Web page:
CPD Week looks at ways to promote the generation of ideas for staff development

Generating ideas for development, growth and effectiveness is essential and yet how often do we devote time to it as individuals and as institutions? This week’s CPD Week looks at how we might blast ideas out for the benefit of the development of ourselves, each other and our schools, with more frequency and finesse! We also take a look at the changes to the rules concerning the employment of overseas trained teachers.

Quote of the week

“An idea that is not dangerous is unworthy of being called an idea at all.” Oscar Wilde

Practical Tips Generating ideas One of the most effective ways for a school to reinvigorate itself is not by buying in so-called expert help but by asking for ideas from the people that know it best − the staff. This relatively simple and effective method for giving people a say and encouraging development through creativity seems to be under-used in schools, so how can we make it work?

The Institute of Ideas recently ran a ‘two-day festival’ of debates on education. Billed as a ‘Battle of Ideas’ www.battleofideas.org.uk, the event discussed such issues as:

  • What is education for?
  • Academic freedom under threat
  • What’s the point of exams?
  • Teach the word to sing
  • Should evolution be taught as the only truth?
  • School sport: selling kids short?
  • Moralising the curriculum: the battle for children’s minds?

While it could be argued that debates of this kind don’t actually move things forward, the process of ideas generation and debate can be incredibly healthy and invariably change does emerge as a result of them. Taking the lead from the Institute of Ideas, the following thoughts may help the generation of ideas in your school:

  • First pick some issues that you want to focus on in your school. As CPD coordinator you are in a great position to be able to assess which areas could do with an injection of thoughts and ideas. For example, you may see a need to boost your school’s commitment to the Every Child Matters agenda or personalisation, or there may be features of your school’s development plan which would benefit from focus.
  • When you have a list of around 10 issues or topics, think about how you might generate ideas on them and what kind of ideas you are after. For example, does your school simply want food for thought or solutions to real problems? And will you devote time to it when staff members are all together (for example at the end or beginning of a staff meeting or on a training day), or is this to be done by teachers as and when they can fit it in? Will ideas be written or discussed, individual or generated in groups? An exercise like this can be as big and effective as you make it! You will know how best to design this to suit your colleagues.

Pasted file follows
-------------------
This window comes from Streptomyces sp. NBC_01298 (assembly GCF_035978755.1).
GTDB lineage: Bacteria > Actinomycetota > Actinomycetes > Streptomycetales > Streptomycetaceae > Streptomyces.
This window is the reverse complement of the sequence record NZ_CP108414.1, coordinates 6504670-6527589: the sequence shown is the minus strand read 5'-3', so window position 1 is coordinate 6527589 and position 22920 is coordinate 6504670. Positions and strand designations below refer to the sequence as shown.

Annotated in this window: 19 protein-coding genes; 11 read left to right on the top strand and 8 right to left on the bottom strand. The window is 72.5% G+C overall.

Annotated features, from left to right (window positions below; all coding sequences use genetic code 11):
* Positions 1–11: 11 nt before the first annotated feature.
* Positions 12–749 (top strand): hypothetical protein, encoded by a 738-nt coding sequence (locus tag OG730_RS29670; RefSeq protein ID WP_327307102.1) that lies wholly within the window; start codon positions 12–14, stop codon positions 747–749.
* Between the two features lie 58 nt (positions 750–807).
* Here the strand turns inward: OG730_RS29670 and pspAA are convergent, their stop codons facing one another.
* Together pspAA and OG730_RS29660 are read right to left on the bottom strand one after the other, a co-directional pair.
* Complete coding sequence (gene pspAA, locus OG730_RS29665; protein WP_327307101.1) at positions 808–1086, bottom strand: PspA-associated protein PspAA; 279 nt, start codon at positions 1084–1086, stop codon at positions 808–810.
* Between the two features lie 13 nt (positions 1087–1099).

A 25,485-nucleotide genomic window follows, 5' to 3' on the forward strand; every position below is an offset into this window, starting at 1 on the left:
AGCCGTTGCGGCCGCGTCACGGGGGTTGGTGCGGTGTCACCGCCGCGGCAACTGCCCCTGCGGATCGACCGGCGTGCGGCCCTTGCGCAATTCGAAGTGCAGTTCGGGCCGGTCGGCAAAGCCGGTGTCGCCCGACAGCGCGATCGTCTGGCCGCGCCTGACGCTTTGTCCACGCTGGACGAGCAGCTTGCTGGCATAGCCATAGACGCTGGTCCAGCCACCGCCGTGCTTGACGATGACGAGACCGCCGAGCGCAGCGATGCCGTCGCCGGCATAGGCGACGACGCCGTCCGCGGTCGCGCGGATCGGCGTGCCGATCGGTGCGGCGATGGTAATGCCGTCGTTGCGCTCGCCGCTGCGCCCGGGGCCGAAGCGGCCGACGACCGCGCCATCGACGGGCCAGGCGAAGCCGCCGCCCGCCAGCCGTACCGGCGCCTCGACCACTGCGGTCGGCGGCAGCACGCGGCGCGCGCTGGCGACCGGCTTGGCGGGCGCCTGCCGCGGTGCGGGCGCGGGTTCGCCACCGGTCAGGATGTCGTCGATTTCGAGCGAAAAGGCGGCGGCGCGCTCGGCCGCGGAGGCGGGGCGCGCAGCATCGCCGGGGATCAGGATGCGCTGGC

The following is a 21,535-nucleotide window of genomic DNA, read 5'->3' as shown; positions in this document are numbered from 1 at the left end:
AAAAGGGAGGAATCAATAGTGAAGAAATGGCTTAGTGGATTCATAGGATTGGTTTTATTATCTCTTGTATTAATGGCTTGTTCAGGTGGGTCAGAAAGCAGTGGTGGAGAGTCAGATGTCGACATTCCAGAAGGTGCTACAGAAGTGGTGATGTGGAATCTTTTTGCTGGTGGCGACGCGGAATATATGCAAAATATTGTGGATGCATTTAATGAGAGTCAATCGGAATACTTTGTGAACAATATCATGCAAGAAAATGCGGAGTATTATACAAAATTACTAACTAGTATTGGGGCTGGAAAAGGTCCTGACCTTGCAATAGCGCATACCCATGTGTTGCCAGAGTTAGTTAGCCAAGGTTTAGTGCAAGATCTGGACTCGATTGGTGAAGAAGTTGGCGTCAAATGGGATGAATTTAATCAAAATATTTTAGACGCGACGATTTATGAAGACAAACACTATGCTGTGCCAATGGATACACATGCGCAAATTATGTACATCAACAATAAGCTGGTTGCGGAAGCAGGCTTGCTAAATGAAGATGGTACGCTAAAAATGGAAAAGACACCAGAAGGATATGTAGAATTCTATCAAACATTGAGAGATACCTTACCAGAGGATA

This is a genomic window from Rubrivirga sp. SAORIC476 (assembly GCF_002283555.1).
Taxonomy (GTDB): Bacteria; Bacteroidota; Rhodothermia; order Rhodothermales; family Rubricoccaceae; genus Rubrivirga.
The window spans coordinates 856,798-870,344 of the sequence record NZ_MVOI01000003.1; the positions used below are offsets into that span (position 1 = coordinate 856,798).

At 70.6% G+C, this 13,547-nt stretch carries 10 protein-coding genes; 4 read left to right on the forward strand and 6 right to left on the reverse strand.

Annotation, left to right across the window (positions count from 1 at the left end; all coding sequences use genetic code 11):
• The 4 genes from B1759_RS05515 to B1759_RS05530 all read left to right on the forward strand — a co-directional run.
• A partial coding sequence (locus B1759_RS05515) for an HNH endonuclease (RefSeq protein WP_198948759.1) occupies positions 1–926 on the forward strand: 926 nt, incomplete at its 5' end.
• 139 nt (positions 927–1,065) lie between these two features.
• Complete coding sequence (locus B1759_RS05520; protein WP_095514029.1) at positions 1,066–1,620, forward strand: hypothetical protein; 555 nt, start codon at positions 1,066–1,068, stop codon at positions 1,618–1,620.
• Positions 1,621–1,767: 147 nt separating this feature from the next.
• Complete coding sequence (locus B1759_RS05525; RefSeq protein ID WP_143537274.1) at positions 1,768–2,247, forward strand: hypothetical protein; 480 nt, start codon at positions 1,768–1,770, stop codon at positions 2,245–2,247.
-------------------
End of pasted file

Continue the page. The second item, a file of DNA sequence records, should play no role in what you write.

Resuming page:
• Once ideas have been generated (and the way in which you gather and collate them will depend very much on the way in which you generate them) what happens next? Think about setting a time limit for action so that the energy that emerges from this burst of creativity can be harnessed for best use.

The new Core Professional Standards mention specifically the need for teachers to have a ‘creative and constructively critical approach towards innovation’ and mass exercises such as this can help to achieve such an approach as well as being great ways of shaking out ideas on what is and isn’t working in your school and also on what might work for the better in the future. While it may not flow as you’d like first time, or the results may not be immediately applicable, it’s well worth committing time to the generation of ideas as an investment in your school’s future and that of its staff.

Find out more

The Core Standards can be downloaded here

The ‘Battle of Ideas’ website can be found here www.battleofideas.org.uk

Information and issues

Overseas trained teachers and the ‘four-year rule’

Following consultation on some draft amendments to the arrangements for overseas trained teachers (OTTs), the DCSF has decided that the following changes should be made:   

  • From September 2008, overseas trained teachers who have not managed to get Qualified Teacher Status (QTS) within four years will not be permitted to continue teaching. This applies even if they are doing employment-based teacher training. If the four years they are permitted runs out while they are on a training programme, they will need to get all aspects of the training completed and be recommended for QTS by the end of August 2008.
  • OTTs who are instructors can go on the OTT programme as long as it can be completed by the end of August 2008. In the event of the four years having elapsed, the OTT can work in the independent sector or apply for a PGCE to gain QTS.

There will be extensions to the deadlines which are imposed on unqualified teachers including OTTs in the event of maternity, paternity, adoption or parental leave.

Find out more

You can find out more about the updated regulations for OTTs on the Teachernet website www.teachernet.gov.uk

Let us know what you think about this CPD Week issue by leaving a comment below. 

This e-bulletin issue was first published in November 2007

About the author: Elizabeth Holmes qualified as a teacher at the Institute of Education, London and is the author of several books specialising in the areas of professional development and teacher well-being.

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